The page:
It’s called The Financial Choice Act (I’m totally pro-financial choice) the bill, written by Representative Jeb Hensarling, would relieve banks of specific regulatory requirements set by Dodd-Frank, so long as they meet certain capital requirements. It would reduce the number of stress tests to banks to every two years instead of every year; scrap the Volcker rule, which restricts banks from making certain investments; drop the fiduciary rule; and gut the Consumer Financial Protection Bureau, which Hensarling has previously described as dictatorial.
The liberals LOVE them some Dodd-Frank. They say things like, Dodd-Frank was the government intervention we needed to reign in the reckless behavior of the big banks that caused the housing crisis. Here’s why that’s complete bullshit.
1. The housing crisis was caused by government intervention
Part A: Land Restrictions
The housing crisis of 2008 can be traced all the way back to when property values first began rising in certain areas. This was due to Federal, local and state governments restricting land use. This caused the supply of land to decrease, therefore causing the demand and subsequently, the price of houses to increase. Now less people were able to buy houses due to the rising prices in those areas. When the market reached its “boom,” those areas were the most expensive. When it hit it’s “bust,” those areas had the highest foreclosure rates. Areas where there were less land restrictions, experienced less of a boom and therefore, less of a bust.
Part B: The Community Reinvestment Act of 1977
A politically charged law that targeted banks for allegedly discriminating against blacks and hispanics in particular neighborhoods. A tactic labeled, “redlining.” Even though the alleged discrimination of minorities by banks theory has been debunked by numerous economists and statisticians, it didn’t stop organizations like ACORN from legally extorting money from banks in order to create more high risk, subprime loans to give to people who wouldn’t be able to pay them back. These subprime mortgages required creative methods to get people approved. One method, for example was the adjustable rate mortgage. This allowed people to acquire a mortgage at a low interest rate to start, and the rate would fluctuate as the market changed. For the first two years, the mortgage payment would be all interest and each year after, more money would go toward the principle of the loan, ensuring the bank gets most of their money earlier on.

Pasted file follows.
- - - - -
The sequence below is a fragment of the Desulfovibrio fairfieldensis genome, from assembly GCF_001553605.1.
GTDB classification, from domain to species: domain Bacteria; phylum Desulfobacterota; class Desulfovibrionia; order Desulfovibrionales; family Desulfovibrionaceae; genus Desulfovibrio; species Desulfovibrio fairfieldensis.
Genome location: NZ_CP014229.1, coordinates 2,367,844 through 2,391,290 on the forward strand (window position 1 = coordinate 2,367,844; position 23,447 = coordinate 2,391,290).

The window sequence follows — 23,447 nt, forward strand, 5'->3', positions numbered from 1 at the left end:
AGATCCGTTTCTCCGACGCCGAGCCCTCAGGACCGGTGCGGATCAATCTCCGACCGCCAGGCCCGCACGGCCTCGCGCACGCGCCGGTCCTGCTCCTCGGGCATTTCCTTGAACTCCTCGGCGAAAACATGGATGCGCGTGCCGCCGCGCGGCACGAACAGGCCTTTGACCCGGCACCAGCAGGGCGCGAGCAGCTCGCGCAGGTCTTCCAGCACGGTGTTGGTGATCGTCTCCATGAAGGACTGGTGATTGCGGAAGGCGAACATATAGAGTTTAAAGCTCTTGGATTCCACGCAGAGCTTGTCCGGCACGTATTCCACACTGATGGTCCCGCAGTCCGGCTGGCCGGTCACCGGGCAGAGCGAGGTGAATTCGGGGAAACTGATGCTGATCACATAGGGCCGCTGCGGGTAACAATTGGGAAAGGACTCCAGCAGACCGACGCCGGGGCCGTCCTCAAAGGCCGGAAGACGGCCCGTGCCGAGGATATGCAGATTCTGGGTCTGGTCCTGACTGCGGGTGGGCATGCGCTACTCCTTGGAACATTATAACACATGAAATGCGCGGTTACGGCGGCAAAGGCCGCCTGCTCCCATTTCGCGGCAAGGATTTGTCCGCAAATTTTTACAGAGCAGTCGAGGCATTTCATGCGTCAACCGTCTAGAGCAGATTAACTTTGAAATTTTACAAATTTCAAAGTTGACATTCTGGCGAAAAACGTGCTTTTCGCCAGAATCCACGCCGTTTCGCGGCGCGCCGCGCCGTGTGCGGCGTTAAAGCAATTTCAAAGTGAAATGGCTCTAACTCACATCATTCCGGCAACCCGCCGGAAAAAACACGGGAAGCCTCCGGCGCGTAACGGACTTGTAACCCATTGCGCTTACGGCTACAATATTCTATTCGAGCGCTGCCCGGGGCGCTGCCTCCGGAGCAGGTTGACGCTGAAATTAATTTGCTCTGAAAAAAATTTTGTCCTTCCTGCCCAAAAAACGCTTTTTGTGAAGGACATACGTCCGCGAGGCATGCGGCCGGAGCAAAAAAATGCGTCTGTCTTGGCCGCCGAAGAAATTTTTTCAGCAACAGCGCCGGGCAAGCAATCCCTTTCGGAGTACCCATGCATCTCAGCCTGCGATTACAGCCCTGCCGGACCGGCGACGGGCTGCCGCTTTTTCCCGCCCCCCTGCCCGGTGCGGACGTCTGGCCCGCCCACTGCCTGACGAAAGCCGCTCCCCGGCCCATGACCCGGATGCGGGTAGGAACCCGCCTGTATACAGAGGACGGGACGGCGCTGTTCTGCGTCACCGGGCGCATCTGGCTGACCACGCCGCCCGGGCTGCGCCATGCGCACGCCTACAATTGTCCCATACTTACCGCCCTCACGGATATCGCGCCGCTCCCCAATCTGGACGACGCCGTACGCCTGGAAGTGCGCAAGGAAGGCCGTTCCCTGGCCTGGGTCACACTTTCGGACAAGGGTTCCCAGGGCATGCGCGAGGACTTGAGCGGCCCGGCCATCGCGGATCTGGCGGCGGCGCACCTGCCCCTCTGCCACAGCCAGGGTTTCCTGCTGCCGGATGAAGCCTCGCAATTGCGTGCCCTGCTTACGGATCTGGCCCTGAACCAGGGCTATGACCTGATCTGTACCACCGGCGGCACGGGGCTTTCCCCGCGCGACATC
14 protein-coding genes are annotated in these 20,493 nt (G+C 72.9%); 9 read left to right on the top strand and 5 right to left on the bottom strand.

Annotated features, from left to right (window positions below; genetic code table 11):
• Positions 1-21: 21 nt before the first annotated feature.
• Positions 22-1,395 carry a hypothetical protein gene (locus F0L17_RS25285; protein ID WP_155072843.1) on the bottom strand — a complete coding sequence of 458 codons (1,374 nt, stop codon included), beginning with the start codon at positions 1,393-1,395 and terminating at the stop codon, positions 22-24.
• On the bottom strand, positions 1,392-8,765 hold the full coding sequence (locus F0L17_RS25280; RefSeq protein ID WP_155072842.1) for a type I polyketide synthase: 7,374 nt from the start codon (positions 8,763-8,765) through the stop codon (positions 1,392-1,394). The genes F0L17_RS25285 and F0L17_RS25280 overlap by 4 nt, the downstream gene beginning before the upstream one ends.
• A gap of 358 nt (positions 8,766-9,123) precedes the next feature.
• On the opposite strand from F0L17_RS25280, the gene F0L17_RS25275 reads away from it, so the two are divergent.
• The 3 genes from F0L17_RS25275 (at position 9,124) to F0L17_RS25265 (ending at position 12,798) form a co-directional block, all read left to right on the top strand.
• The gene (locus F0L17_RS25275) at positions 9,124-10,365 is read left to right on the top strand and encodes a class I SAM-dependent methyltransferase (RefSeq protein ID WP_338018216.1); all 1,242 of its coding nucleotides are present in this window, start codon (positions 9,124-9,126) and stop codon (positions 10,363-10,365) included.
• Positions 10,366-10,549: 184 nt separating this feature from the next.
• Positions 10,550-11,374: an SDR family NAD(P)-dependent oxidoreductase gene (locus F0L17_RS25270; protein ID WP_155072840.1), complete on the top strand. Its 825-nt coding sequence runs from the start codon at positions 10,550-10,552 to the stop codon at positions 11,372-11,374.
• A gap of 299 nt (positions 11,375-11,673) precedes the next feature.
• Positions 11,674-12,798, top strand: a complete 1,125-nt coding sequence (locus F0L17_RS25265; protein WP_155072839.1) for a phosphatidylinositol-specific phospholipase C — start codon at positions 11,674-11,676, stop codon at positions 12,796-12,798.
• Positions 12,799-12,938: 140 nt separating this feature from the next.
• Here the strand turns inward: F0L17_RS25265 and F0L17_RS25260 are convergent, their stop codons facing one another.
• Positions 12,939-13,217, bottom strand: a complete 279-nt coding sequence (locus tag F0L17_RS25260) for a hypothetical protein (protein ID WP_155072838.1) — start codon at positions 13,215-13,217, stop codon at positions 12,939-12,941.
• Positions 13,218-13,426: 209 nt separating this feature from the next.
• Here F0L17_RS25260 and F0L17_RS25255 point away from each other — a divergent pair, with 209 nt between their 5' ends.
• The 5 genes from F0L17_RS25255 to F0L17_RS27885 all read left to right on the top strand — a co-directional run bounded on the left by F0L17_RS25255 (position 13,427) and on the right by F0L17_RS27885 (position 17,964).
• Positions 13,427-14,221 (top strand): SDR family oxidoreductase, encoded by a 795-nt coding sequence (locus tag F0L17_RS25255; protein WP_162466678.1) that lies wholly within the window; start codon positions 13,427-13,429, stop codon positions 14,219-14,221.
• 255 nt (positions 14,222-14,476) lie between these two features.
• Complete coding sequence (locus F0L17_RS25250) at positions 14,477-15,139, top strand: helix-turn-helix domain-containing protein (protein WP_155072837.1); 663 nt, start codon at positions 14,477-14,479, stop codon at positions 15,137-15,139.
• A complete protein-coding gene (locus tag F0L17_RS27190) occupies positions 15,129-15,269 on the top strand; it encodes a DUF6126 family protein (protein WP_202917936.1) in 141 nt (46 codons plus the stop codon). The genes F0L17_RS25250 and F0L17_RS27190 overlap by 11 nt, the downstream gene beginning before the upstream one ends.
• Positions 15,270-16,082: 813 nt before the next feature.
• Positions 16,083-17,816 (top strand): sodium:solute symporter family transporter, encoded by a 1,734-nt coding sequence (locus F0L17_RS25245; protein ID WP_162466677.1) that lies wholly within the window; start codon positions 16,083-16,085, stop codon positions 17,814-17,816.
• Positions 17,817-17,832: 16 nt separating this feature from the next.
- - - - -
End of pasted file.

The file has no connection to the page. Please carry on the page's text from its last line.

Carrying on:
Part C: The derivative
The government was LITERALLY FORCING banks to write risky mortgages in the name of “equality,” so, in order to ensure they wouldn’t fail, the government created companies to buy up the risky loans from the banks and bundle them together. They are the Federal Home Loan Mortgage Corporation and the Federal National Mortgage Association, otherwise known as Freddie Mac and Fannie Mae. These two government sponsored enterprises could take on an infinite amount of high risk loans, knowing the government would just bail them out if they failed, allowing other banks to write more and more high risk loans.
Part D: Government intervention by the means of manipulation of interest rates through the Federal Reserve.
The federal reserve is the centralized government bank that oversees all other banks, prints money, and controls interest rates. Rather than letting the market set the interest rates in accordance with supply and demand, the Fed was artificially lowering interest rates to stimulate the housing market that the government fucked up by restricting land use. Once the market hit its peak in 2003/2004, the Fed started slowly increasing interest rates, causing all the adjustable rate subprime mortgage payments to skyrocket. Subprime mortgages started foreclosing at record rates and both Freddie Mac and Fannie Mae needed massive taxpayer funded bailouts.
2. Dodd-Frank “fixed” the crisis with more government intervention
This is like the government passing a law requiring people to drive 100 miles per hour at all times, realizing that car accidents increased, passing a follow-up law that fines people for speeding, and then patting themselves on the back for fixing the problem they created. There would be absolutely no need for Dodd-Frank if the government didn’t step in and destroy the housing market to begin with. The banks weren’t being racist. The CRA was put into place by democrats in attempt to score minority votes. Black and Hispanic people were given mortgages less frequently than whites and Asians, that’s a fact, but the CRA didn’t take into consideration, income, credit history or accumulated wealth when conducting their study. Only race. I wonder why…
3. The Financial Choice Act is a good start, but it isn’t enough
Gutting Dodd-Frank will only be effective if government regulation in the housing sector is dialed way back. Cutting the regulations that reigned in the reckless behavior without cutting the regulations that forced the reckless behavior could result in another crisis. The free market is self governing as long as we have police in every community, protecting people and their businesses, secure boarders protecting wages from illegal immigrants who will work for cheap, driving down demand for labor, and a government that stays the fuck out of our private businesses.